Domestic Violence

Domestic Violence in California: What Constitutes Stalking?

By March 12, 2019 March 15th, 2019 No Comments

Stalking has become a much more common word these days describing the advances of an unwanted suitor—or any individual—and especially with the freedom afforded by the internet to find out information about other people. It is true that ‘Google never forgets,’ and while some may deliberately put themselves out there online for career, marketing, and social purposes, they may also be leaving a long trail of cyber breadcrumbs that make it easy for others to follow.

While it has become common to say that someone is a ‘stalker’ simply because they call or come by your home too much, this is a serious accusation. Stalking laws in California are tough, with Penal Code 646.9 stating that a stalker is defined as:

“Any person who willfully, maliciously, and repeatedly follows or willfully and maliciously harasses another person and who makes a credible threat with the intent to place that person in reasonable fear for his or her safety, or the safety of his or her immediate family is guilty of the crime of stalking, punishable by imprisonment in a county jail for not more than one year, or by a fine of not more than one thousand dollars ($1,000), or by both that fine and imprisonment, or by imprisonment in the state prison.”

This can also apply to anyone who has violated a restraining order. Repeat offenders as stalkers may be incarcerated for years. In so many cases, stalking occurs after a romantic relationship—or one that is hoped for—has ended. While it may be normal to wondering what your ex is doing after you have broken up, whether they are home, whether they are with someone else, and more, the last thing you want is the humiliation of being accused of stalking them.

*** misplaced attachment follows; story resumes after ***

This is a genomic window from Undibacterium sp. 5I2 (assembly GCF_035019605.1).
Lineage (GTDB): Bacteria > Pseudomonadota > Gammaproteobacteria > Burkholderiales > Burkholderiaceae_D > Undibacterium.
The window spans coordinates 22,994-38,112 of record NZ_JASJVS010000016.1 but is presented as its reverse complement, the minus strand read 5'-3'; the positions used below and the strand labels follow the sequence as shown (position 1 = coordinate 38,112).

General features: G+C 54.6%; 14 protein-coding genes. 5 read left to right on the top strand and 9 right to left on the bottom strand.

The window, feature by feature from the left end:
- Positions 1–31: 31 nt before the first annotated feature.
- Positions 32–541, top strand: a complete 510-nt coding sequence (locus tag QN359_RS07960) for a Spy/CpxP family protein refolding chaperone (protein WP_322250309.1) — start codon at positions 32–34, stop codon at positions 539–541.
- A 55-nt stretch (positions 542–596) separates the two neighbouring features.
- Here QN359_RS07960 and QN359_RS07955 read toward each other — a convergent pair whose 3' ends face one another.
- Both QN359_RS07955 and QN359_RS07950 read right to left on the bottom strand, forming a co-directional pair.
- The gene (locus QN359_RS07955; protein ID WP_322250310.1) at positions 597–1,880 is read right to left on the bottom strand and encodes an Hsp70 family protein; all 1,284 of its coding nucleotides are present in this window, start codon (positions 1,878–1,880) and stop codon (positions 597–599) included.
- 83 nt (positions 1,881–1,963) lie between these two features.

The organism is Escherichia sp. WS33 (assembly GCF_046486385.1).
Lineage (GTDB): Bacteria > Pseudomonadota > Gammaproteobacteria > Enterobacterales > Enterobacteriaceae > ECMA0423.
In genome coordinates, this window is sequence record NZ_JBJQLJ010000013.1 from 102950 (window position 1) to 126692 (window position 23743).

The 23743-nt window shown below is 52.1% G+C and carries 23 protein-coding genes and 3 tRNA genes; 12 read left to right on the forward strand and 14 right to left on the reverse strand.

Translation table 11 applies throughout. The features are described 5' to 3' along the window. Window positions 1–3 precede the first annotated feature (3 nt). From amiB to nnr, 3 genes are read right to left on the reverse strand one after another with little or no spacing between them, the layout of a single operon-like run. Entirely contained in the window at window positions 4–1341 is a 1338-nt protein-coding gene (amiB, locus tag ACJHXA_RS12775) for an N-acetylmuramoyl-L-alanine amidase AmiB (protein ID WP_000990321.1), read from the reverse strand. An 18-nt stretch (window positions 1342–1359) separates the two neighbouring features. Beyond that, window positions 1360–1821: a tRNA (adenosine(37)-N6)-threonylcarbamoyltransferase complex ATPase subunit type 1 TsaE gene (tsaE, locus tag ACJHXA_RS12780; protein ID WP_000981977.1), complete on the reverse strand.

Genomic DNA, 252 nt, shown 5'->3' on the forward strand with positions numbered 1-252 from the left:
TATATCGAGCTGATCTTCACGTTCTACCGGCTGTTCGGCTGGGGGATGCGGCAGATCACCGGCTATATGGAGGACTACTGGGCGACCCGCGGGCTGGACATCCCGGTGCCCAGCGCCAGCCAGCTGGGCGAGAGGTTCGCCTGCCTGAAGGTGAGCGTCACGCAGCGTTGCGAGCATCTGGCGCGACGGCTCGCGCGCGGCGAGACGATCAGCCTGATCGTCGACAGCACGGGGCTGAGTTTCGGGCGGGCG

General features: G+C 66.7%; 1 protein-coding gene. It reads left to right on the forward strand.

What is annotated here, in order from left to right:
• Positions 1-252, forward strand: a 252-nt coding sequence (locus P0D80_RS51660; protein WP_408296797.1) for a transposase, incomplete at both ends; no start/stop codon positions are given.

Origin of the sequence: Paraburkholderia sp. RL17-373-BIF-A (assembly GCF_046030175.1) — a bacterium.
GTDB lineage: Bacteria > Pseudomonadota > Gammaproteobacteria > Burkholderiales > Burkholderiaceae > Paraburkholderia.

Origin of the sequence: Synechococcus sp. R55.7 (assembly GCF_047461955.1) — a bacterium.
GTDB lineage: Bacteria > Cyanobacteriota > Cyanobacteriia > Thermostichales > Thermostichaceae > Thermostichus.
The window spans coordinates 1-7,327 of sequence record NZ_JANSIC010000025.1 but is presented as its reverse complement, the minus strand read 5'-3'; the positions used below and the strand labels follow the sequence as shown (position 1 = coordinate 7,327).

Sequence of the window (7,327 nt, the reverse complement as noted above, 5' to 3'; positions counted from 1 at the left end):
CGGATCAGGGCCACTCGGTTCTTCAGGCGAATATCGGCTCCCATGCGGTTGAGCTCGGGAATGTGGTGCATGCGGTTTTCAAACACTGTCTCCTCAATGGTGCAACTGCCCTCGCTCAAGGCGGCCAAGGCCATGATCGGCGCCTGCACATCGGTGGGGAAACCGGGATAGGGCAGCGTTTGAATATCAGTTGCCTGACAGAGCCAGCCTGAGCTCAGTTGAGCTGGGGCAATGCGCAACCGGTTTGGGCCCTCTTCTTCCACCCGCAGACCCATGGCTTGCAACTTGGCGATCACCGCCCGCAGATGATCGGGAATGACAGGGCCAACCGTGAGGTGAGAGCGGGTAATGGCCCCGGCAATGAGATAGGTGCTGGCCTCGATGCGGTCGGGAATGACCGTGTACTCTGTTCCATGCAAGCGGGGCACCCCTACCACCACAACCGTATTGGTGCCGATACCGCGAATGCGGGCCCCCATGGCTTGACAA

If ‘love’ has turned into negative obsession and problems with control, stalking may be a concern. If you are concerned that someone may be asking about you to pinpoint your whereabouts on a consistent basis, using tracking devices, running into you on purpose, or if you are uncomfortable with constant phone calls, appearances, and even gifts left after verbally or emotionally abusive encounters, reach out for help. Conversely, are you worried that you may be unable to stop stalking someone? If your behavior has become compulsive, get help before you end up in legal trouble!

We are here to help, however, if you have been accused of stalking, or arrested in connection with these types of activities. John Patrick Dolan understands California’s complex criminal defense laws and our office will provide the experience you need to help you fight for your rights and best interests. Call the Dolan Law Offices at (760) 775-3739 or contact us online as soon as possible.